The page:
Comic book penciler and inker Dan Adkins, perhaps best known for his work on Doctor Strange died at the beginning of May. He was 76.
“Perhaps best known for…” makes it sound as if I actually know something about his pro career, however, I must confess I was completely unaware of it before today. Instead, the reason I immediately recognized his name was that I was familiar with his fan art from decades ago. Adkins had lots of illos in certain old fanzines I read in Bruce Pelz’ garage.
Adkins drew for Xero, and was art director for Amra. Before that he published a fanzine of his own, as he explained in an interview by Roy Thomas on TwoMorrows
RT: In this same issue of A/E, Bill Pearson talks about your joint fanzine Sata…
ADKINS: That was just a made-up word. I was a draftsman in the Air Force at the time I met Bill. If a change was made to a building on the base, we’d have to update the blueprints. I also drew a lot of electronics stuff, engine corrections, etc. After I got a second stripe as Airman Second Class, I became an illustrator-from about eight months after basic training, for the remaining three years I was in the service. When I got out I was the equivalent of a staff sergeant.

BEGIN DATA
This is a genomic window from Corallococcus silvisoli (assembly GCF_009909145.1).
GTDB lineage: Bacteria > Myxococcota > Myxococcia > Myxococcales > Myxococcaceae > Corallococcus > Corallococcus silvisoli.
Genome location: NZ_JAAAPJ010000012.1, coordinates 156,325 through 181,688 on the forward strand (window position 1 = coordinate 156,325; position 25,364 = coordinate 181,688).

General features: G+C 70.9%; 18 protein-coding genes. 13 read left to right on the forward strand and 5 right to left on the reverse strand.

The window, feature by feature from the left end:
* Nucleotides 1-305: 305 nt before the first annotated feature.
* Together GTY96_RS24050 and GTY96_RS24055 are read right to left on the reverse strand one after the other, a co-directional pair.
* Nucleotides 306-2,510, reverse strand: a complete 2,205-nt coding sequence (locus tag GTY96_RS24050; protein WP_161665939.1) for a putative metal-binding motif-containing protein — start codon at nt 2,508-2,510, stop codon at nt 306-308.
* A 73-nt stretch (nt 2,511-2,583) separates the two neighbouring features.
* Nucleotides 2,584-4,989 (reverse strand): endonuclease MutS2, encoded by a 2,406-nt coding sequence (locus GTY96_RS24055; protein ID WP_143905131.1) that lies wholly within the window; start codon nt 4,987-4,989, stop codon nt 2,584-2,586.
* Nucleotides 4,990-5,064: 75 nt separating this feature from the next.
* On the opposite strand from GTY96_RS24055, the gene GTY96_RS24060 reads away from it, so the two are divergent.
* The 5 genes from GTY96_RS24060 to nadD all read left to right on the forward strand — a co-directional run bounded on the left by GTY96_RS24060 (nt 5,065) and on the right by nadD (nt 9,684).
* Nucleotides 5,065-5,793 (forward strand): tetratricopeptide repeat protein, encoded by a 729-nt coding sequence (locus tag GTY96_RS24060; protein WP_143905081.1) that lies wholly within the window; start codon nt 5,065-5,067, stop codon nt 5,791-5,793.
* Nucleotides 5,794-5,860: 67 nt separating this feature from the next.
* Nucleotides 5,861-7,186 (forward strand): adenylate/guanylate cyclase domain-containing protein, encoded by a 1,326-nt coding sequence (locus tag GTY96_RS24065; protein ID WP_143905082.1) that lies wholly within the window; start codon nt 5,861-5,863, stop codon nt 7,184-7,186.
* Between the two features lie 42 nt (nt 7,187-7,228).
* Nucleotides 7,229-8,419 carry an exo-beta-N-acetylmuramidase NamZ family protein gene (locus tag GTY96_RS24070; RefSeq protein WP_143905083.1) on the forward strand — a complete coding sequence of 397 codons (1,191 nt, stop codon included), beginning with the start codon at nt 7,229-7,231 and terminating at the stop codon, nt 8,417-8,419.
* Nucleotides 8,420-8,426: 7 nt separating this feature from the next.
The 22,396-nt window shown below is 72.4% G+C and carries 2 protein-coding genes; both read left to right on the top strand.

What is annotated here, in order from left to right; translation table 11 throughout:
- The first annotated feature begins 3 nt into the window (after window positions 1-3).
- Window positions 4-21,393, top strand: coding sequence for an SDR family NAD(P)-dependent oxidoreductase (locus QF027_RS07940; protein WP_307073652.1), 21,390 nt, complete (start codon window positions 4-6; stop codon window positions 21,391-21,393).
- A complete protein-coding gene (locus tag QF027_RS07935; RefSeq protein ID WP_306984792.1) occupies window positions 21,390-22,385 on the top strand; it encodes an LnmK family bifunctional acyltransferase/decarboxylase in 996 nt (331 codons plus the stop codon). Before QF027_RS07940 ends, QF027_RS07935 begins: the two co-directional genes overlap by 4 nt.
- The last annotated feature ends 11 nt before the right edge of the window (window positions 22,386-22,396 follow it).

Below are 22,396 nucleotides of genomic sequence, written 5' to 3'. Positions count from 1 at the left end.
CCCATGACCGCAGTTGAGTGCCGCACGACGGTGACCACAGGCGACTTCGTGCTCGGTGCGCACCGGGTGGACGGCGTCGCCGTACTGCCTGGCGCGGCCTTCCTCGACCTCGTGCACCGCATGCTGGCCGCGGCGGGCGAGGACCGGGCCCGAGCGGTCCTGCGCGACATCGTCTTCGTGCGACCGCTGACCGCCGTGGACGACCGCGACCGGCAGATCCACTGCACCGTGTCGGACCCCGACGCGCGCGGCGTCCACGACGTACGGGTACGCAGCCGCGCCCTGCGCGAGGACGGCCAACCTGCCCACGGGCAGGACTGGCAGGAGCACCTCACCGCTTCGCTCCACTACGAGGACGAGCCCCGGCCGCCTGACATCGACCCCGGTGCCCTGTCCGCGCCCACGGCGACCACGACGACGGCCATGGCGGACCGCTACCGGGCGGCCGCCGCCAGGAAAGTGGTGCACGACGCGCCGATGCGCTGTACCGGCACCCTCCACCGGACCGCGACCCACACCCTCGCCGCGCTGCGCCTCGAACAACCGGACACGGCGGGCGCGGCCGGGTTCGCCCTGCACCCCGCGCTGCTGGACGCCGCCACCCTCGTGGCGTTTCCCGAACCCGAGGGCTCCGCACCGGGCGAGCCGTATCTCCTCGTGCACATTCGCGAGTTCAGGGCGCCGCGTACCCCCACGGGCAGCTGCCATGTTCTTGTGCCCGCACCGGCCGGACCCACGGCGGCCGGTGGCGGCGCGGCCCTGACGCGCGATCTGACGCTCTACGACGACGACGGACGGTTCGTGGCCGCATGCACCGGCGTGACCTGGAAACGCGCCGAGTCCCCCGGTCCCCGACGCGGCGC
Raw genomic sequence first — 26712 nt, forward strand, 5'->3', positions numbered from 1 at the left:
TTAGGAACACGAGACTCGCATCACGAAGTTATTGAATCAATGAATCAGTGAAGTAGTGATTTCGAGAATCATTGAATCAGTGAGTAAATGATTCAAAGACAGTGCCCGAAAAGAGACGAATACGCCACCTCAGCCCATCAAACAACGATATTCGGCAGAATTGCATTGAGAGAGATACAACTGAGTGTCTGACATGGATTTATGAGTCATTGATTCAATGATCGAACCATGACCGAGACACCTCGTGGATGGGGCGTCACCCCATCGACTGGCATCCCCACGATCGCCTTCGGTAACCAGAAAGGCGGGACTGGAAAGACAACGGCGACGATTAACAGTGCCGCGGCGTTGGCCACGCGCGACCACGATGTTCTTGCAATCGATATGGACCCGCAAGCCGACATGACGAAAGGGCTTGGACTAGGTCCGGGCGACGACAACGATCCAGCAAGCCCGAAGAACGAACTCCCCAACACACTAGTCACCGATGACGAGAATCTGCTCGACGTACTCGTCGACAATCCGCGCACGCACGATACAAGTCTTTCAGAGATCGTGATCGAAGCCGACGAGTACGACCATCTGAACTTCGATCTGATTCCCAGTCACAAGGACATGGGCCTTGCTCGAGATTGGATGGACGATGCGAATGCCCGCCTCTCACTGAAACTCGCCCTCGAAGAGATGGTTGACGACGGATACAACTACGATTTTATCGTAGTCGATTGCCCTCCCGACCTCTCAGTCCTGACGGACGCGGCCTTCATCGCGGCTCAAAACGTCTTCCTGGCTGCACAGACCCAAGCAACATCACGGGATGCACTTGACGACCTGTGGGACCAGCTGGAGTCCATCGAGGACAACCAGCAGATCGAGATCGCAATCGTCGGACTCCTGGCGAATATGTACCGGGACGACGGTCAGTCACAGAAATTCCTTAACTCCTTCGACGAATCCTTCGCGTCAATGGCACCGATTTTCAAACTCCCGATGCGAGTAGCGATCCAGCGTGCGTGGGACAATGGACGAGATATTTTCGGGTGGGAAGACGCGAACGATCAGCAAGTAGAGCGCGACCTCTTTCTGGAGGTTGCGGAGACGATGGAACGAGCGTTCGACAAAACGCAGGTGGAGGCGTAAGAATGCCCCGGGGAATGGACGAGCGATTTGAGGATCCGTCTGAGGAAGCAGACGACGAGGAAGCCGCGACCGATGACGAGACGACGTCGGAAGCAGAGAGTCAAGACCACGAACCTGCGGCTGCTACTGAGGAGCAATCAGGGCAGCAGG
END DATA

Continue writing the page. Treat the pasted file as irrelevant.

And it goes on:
As an illustrator, I had a whole room to myself with equipment to turn out posters to put in front of the base library or movie theatre. We also did a magazine where we’d list all the happenings. We had to spend a certain amount of money per month in order to get the same amount the next month. And I couldn’t come up with enough things to spend the money on, so I started a fanzine! [laughs] The Air Force paid for Sata.
RT: Did they know they paid for it?
ADKINS: I had a civilian boss, and he knew it, yeah. It didn’t cost a heck of a lot to put out a little dittoed fanzine.
RT: When were you art director of the Robert E. Howard fanzine Amra?
ADKINS: That was very early. We got drawings from Frazetta and Krenkel because I knew Roy Krenkel. That’s one reason they made me art editor! It wasn’t for my abilities; it was for who I knew!
Adkins’ art was reprinted in The Best of Xero (a volume mentioned here just a month ago because its introduction was written by the late Roger Ebert.)
[Thanks to Andrew Porter for the story.]